Tightening the Front Torsion Bars

Original Project Date: April 2006

Project Summary:
I explain how I level the H2 front to back.

The front end on my H2 had always been a little bit lower than the front. At first, I liked it this way, but it began to bothering me. It was about 16 inches to the bottom of the rockers in front, and just over 17 inches to the bottom of the rockers in the rear.

The H2 has an independent front suspension that uses torsion bars to provide upward force on the lower suspension arms, thus setting the ride height (and firmness). When you can tighten these torsion bars it raises the front ride hight.

I tightened the torsion bars on each side. On the passenger side about 4 turns and on the driver side about 5 turns. Each turn results in about 0.2 inches in ground clearance at the front differential.

I never measured the difference in height at the front differential or the front bumper, but I did bring the front and rear lower edges of the rocker bars withing 1/4 inch of eachother on each side.
I’m guessing that I obtained about 1.25-1.5 inches more of clearance under the front differential and skid plate, which obviously is important on an independent front suspension vehicle if you take it off road.

Caveat #1

Whenever you make this sort of adjustment, you are changing the camber alignment of the front wheels. So you need to get it aligned soon after making the change. It’s recommended that you wait until driving about 50-100 miles before doing the alignment to allow the front suspension to "settle" into where it wants. It certainly doesn’t hurt to drive over some rough dirt roads to accelerate this proces :).

Caveat #2

As I mentioned above, tightening the torsion bars will not only change the height of the front end, it will also increase the firmness of the ride. Some people will find the ride too harsh. I personally prefer a stiffer front end.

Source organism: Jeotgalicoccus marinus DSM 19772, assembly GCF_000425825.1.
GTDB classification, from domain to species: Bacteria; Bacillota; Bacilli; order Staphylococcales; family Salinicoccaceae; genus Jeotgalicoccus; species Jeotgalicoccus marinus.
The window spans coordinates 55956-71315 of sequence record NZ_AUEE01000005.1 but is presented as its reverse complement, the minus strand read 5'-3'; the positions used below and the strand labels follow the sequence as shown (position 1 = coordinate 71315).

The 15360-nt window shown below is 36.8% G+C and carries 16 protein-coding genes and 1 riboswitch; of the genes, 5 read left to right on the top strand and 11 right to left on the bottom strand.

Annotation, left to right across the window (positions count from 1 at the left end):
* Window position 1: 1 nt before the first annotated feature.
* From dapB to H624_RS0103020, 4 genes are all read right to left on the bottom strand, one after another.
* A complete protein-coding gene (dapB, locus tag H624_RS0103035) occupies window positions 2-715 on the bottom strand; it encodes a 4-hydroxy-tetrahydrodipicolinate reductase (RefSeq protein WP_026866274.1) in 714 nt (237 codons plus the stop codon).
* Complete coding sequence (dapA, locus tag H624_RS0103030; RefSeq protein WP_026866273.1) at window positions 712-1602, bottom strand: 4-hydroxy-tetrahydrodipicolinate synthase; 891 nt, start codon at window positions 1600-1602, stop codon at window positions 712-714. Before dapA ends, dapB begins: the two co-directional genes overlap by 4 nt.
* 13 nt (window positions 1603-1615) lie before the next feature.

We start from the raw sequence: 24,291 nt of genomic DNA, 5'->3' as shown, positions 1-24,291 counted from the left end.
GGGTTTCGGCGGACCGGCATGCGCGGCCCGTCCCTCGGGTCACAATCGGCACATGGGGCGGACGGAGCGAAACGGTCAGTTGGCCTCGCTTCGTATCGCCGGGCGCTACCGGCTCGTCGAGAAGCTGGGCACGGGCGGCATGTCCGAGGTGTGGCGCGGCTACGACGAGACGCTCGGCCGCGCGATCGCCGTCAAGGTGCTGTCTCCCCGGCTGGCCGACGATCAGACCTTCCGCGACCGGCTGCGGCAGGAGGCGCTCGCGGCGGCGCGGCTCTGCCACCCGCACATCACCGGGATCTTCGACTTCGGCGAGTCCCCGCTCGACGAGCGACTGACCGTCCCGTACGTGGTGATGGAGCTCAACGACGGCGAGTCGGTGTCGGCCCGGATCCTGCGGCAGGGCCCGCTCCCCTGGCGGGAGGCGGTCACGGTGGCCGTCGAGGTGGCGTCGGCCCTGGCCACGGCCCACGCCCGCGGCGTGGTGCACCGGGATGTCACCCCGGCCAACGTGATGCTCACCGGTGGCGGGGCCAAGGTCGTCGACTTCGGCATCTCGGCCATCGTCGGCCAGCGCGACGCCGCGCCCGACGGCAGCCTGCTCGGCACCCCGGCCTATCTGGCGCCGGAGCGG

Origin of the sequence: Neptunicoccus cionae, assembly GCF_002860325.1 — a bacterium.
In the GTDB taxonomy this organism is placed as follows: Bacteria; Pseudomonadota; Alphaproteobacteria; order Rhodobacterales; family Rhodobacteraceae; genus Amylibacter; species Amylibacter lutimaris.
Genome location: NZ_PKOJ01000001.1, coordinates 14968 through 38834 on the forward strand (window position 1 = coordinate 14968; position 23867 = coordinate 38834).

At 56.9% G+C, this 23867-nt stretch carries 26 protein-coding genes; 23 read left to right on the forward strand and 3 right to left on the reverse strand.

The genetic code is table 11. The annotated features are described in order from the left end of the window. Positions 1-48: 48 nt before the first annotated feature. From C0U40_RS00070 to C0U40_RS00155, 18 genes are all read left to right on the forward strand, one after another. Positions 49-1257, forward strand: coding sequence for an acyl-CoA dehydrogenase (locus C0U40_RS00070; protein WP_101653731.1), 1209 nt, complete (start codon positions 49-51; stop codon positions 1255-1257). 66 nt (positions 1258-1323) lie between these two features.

Caveat #3

You can be overzealous in trying to obtain increased ride height. If you tighten them too far you limit the ability of the bars to dampen the suspension arms through their full range of movement. On a recent wheeling trip, I noticed that I’d hear lound clunks frequently from the passenger front corner whenever coming down on that wheel in ditches. We straightened out all the undercarriage protection and made sure all the bolts under there were tight, and still it would clunk.

A couple HUMMER techs and I all concluded that the right torsion bar is probably a little too tight. Nothing that will result in a chronic wear problem, but rather just something that’s going to clunk a lot when a lot of weight is put on that corner while wheeling off road. Next time I plan to get rotate and alignment, I’m going to back off the tightness on the torsion bars a turn or so and see if that makes a difference on my next wheeling trip.

Before and After Pictures

I set up a camera on a tripod to take a picture before and after the change without moving the truck. This allowed me to make the following two pictures.

Picture #1 - Composited before and after picture

Picture #1 – Composited before and after picture. The difference between before and after is most readily seen in the lines of the front door edges.
Picture #2 - Before and after pictures animated in a loop

Picture #2 – Before and after pictures animated in a loop.


If you have a torsion bar front suspension and they’re not already too tight, there’s an easy way you can adjust them to raise, or lower, your front end a little bit to improve appearance of your vehicle when viewed from the side, and maybe even gain a little bit of front end clearance over off road obstacles.

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2 Responses to Tightening the Front Torsion Bars

  1. Rick says:

    Good explanation. I just put a 38x 14.00 tire on my h2 and im only getting about 15% turn wondering if this would help

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